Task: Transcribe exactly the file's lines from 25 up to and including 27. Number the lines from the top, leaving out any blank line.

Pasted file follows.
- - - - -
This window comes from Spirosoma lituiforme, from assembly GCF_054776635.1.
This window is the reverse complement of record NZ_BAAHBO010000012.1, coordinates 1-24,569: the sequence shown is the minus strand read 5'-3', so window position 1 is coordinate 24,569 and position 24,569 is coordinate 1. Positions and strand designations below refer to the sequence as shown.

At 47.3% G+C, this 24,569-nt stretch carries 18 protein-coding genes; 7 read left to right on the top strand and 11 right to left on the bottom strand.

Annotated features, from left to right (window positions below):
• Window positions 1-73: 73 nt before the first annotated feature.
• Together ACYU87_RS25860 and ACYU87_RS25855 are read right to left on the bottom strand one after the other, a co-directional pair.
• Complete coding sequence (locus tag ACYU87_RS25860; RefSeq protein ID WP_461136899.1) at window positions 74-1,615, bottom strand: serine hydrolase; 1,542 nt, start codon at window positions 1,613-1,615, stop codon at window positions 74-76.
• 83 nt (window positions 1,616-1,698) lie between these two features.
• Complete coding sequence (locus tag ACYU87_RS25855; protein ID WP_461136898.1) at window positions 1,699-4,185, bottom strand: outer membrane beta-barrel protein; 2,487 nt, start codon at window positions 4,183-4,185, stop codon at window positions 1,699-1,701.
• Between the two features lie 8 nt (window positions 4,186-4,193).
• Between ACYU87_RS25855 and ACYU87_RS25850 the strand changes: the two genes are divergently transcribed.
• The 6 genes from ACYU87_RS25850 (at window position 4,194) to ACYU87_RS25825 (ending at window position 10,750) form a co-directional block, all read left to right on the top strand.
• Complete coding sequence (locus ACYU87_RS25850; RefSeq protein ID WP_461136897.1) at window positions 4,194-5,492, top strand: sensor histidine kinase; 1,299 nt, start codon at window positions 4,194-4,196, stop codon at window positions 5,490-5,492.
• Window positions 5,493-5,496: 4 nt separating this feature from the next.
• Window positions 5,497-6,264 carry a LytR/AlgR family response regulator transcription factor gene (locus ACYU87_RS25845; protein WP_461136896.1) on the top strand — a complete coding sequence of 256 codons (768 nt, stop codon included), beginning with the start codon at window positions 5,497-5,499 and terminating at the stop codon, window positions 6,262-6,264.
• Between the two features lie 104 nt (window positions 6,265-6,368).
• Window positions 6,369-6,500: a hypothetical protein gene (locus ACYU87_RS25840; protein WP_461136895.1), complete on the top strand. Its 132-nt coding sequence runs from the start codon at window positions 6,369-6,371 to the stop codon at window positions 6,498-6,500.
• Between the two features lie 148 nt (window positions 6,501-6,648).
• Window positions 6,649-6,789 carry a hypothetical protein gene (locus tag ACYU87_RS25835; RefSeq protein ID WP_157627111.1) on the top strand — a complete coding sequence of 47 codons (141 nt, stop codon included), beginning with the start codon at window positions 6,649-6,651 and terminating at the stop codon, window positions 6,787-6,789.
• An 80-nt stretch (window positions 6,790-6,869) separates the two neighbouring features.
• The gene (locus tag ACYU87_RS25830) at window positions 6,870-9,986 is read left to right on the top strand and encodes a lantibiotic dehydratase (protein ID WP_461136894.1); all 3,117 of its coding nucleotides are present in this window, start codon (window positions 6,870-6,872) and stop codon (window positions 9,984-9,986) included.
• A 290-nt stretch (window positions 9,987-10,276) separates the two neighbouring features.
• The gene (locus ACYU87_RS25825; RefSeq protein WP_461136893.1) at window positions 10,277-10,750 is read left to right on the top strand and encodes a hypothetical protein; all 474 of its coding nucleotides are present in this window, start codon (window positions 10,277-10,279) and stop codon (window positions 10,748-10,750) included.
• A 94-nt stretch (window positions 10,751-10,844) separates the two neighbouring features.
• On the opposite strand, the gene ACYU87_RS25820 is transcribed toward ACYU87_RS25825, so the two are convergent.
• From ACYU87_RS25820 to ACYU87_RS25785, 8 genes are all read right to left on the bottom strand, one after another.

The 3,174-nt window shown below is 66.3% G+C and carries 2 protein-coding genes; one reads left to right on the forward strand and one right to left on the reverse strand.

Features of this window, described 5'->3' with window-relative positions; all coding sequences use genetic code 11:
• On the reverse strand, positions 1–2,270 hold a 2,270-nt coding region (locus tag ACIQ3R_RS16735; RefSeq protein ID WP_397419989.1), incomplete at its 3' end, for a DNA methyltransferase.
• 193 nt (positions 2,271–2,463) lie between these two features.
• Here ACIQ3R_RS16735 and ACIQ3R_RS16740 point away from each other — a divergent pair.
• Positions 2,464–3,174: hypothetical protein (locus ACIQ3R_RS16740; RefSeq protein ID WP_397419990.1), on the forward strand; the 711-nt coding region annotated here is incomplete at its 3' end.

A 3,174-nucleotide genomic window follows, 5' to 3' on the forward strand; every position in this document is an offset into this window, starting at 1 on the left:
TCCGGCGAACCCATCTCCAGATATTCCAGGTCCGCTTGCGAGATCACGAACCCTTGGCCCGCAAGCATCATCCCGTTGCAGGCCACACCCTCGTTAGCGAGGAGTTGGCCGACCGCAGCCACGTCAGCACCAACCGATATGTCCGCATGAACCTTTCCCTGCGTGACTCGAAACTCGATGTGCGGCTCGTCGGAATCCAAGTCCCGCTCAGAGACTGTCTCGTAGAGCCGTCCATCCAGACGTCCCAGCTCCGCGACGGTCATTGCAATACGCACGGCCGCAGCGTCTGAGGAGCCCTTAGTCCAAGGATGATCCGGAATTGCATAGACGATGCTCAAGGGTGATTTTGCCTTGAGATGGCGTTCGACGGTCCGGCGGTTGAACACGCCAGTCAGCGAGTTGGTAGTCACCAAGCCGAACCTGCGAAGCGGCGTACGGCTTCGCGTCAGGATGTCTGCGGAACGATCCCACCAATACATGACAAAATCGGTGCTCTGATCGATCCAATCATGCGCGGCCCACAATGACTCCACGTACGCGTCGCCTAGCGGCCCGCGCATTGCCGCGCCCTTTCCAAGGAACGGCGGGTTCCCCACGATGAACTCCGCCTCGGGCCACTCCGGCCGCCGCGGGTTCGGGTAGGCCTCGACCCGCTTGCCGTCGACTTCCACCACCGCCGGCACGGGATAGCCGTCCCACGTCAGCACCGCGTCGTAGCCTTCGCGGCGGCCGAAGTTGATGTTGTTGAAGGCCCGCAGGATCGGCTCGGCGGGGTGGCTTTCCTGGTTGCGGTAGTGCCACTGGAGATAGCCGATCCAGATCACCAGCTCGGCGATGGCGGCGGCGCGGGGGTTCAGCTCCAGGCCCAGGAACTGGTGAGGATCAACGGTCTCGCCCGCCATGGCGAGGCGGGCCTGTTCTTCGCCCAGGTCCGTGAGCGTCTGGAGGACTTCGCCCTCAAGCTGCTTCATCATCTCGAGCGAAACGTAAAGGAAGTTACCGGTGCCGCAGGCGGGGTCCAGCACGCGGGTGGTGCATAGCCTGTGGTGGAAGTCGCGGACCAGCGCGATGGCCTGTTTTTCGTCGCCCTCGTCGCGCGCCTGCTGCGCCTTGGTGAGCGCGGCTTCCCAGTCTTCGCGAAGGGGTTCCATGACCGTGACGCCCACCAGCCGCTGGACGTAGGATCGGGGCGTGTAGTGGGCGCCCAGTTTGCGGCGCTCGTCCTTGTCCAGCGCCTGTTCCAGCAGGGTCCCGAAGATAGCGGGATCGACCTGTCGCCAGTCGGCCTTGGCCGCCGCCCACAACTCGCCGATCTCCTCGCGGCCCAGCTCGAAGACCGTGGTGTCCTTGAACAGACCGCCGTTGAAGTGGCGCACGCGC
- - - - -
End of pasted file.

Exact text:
• On the opposite strand, the gene ACYU87_RS25820 is transcribed toward ACYU87_RS25825, so the two are convergent.
• From ACYU87_RS25820 to ACYU87_RS25785, 8 genes are all read right to left on the bottom strand, one after another.

The 3,174-nt window shown below is 66.3% G+C and carries 2 protein-coding genes; one reads left to right on the forward strand and one right to left on the reverse strand.